Growing a music organization is hard: plain and simple. Whether you have a continuous publication, budding photography portfolio, or play in a band, gaining popularity can always be a challenge. In comparison, large media outlets and labels have been around for years and have the budget for getting your eyes on their content, making it even more difficult for independent organizations. The simplest answer to get your content out in the world can also be the hardest: share, share, share. Engage with like-minded individuals without directly promoting your work. If you keep those conversations going, you can get more eyes on your organization and it will organically grow.
If you are just starting out or are having trouble growing your music organization, you need to ask yourself a couple questions: Do you and your audience think of your organization the same way? Or, more importantly, how do you identify the right messaging for your organization?
How do you answer these two key questions? Research with Google Ads.
Previously known as AdWords, Google Ads can help you identify the right messaging that gives your organization the most engagement and visibility. The primary goal of this exercise will be to research by creating advertisements on Google’s search platform. Even if you have a relatively good idea of what resonates with your audience, this will solidify your assumptions and hopefully give you new ideas for content strategy moving forward. Maintain an open-mind during this process as your findings could also challenge your preconceived notions of success. The insights you gain from this first campaign will inspire you to create and learn more.
Step One: Set It Up
You know what your organization can be classified as— publication, podcast, etc. —but those terms are too cluttered. Sure, you can bid on those types of keywords but the more specific you get, the easier it will be to own those terms as your campaigns progress.
Start with the Keyword Planner tool to understand your topic as well as keywords Google will relate to it. Low Cost-Per-Click and Low Competition? Bid on it. But don’t worry; you do not need to be dedicated to these keywords throughout your campaign. In fact, I recommend monitoring the activity daily so you can delete keywords that are underperforming.
Using the Find New Keywords section of the Keyword Planner, I can see related keywords, amount of monthly searches, bid competition, and estimated bid range for the keyword “music industry”.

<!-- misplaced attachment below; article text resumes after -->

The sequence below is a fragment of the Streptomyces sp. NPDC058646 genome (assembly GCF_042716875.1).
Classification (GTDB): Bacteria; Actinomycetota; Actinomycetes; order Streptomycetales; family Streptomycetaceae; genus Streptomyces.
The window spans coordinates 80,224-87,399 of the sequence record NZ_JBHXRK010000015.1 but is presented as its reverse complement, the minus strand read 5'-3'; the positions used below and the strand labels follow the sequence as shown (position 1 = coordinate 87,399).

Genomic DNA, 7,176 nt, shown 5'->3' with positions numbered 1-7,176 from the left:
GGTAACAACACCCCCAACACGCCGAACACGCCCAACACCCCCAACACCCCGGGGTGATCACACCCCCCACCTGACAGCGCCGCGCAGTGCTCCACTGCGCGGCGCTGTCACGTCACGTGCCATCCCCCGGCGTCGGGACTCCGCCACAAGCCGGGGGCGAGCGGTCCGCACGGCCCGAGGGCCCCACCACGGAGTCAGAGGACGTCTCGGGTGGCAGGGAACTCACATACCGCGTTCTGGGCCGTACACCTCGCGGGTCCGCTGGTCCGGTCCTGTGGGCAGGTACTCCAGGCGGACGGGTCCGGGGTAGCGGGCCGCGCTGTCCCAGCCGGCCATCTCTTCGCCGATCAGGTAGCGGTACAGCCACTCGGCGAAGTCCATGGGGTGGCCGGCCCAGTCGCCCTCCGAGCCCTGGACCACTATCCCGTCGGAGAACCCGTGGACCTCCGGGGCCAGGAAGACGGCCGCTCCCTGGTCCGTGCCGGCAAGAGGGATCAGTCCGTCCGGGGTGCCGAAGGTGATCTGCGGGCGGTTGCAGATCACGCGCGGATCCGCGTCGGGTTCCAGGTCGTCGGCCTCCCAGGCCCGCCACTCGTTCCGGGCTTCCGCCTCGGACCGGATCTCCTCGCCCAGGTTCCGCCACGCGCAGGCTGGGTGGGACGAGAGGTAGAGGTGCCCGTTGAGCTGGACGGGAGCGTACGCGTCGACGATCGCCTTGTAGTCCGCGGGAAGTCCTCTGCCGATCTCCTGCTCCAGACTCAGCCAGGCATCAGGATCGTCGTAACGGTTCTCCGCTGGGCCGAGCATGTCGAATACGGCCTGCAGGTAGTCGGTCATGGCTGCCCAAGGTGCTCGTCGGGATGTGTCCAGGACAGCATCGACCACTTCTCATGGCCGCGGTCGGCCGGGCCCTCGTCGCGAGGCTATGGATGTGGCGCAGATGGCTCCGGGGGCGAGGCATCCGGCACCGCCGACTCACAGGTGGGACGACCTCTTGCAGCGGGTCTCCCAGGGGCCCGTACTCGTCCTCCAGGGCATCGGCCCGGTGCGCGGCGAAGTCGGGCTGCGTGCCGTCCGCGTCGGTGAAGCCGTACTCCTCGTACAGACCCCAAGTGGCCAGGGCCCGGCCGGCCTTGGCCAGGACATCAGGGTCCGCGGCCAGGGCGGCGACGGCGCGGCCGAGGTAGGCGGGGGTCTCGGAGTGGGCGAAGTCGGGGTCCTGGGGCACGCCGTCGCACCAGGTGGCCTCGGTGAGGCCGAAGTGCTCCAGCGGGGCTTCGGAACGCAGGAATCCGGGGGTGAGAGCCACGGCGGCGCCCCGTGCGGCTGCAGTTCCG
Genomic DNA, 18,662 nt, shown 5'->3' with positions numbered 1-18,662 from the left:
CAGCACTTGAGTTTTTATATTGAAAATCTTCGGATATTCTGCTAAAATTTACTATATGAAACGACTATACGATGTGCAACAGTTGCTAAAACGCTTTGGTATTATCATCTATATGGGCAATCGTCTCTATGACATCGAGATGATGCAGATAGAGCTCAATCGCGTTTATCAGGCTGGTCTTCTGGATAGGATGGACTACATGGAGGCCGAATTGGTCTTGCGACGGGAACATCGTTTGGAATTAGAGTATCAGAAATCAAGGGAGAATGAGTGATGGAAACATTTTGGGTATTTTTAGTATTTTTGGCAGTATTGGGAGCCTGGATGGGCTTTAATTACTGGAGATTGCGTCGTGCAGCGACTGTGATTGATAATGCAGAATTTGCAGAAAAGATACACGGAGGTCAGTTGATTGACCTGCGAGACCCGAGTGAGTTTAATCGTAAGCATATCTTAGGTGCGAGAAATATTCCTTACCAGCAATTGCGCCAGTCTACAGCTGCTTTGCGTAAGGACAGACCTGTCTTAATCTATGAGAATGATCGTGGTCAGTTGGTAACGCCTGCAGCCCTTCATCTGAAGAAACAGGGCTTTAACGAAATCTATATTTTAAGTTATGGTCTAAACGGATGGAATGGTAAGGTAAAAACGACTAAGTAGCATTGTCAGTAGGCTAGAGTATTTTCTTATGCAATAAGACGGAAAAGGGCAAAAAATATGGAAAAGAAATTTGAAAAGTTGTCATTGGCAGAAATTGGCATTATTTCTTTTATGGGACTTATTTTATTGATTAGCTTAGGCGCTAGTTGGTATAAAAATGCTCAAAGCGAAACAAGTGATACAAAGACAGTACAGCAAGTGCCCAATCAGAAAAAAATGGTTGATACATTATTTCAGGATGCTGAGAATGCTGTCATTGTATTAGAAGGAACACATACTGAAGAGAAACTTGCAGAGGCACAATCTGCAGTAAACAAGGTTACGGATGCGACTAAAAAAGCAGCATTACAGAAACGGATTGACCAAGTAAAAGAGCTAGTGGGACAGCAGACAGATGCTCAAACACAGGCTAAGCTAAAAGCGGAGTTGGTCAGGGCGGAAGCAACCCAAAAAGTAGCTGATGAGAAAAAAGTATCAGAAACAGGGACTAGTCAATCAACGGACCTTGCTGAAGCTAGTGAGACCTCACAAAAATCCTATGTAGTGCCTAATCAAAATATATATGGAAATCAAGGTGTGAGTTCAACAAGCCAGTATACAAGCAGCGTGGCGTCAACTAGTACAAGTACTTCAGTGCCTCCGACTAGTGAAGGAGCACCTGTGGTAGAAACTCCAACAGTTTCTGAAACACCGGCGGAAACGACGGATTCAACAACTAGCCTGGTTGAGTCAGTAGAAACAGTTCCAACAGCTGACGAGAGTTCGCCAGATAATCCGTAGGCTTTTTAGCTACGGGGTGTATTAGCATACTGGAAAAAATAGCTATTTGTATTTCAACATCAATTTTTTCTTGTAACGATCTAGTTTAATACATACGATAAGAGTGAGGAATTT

Be sure to create at least 2 ads. This way, you can get a better idea of what specific phrases work well. Keep the subject line general to your organization and use value-driven statements to entice people (see image below). You can keep adding and editing the ads but I would advise against this. It is best to leave big, external changes alone and let google optimize what you have and make small changes along the way.
Here is an actual ad I have run in the past. Maybe you have seen it!
Yes, you will need to spend some money. Fortunately, music industry-related keywords are fairly inexpensive (about $0.40 to $2.50 per click). As you gain more experience, you will learn how to make your ads more affordable and effective. You can also edit the maximum amount you can afford to pay for each individual keyword. This allows you to bid more on well-performing keywords, ensuring your ad will be seen. I would recommend running your campaign for at least 2 weeks and plan to spend at least $20. Not a steep price for strengthening the foundation of your organization.
Once your campaign has been up for a few days, make it more efficient and effective. In the last few years, Google has significantly improved their recommendations to help you make a larger impact on your campaign. Pay attention to these recommendations and evaluate which ones are relevant to your goal. Use the Optimization Score feature to measure which elements of your campaign are most and least effective. It’s pretty awesome but you may not want to follow all of it. If you do not want to be associated with a certain keyword(s) or simply do not have the budget for the recommendations, you do not have to follow them.
Not too shabby.
Measure Your Results
Remember, the goal of this campaign was actionable research by informing you on how your market sees you. You probably optimized your campaign to get more clicks or impressions, which is fine, but those metrics are not the most important aspect this early in the game. However, you can use that information moving forward to create new ads, campaigns, and most importantly, content. Here are some questions you should keep in mind when looking at the results:
- How much did my ads show up on desktop vs. mobile?
- How much did I spend per click?
- Which keywords performed well? Which underperformed?
- Can I create content geared toward the keywords that performed well?
And that’s pretty much it. This is a great start to answering some key messaging questions. Use these insights as supplemental information when thinking about creating or growing your music organization. For more tips on your Google Search activity, check out their Search Console. See how your website performs organically on search and use that information, combined with the hot-off-the-press Google Ads campaign, to make more informed decisions on marketing your organization. If you need help in socializing your organization more to the right people, this could work. Best of luck!
If you have any questions about using Google Ads to help your music organization, feel free to contact us!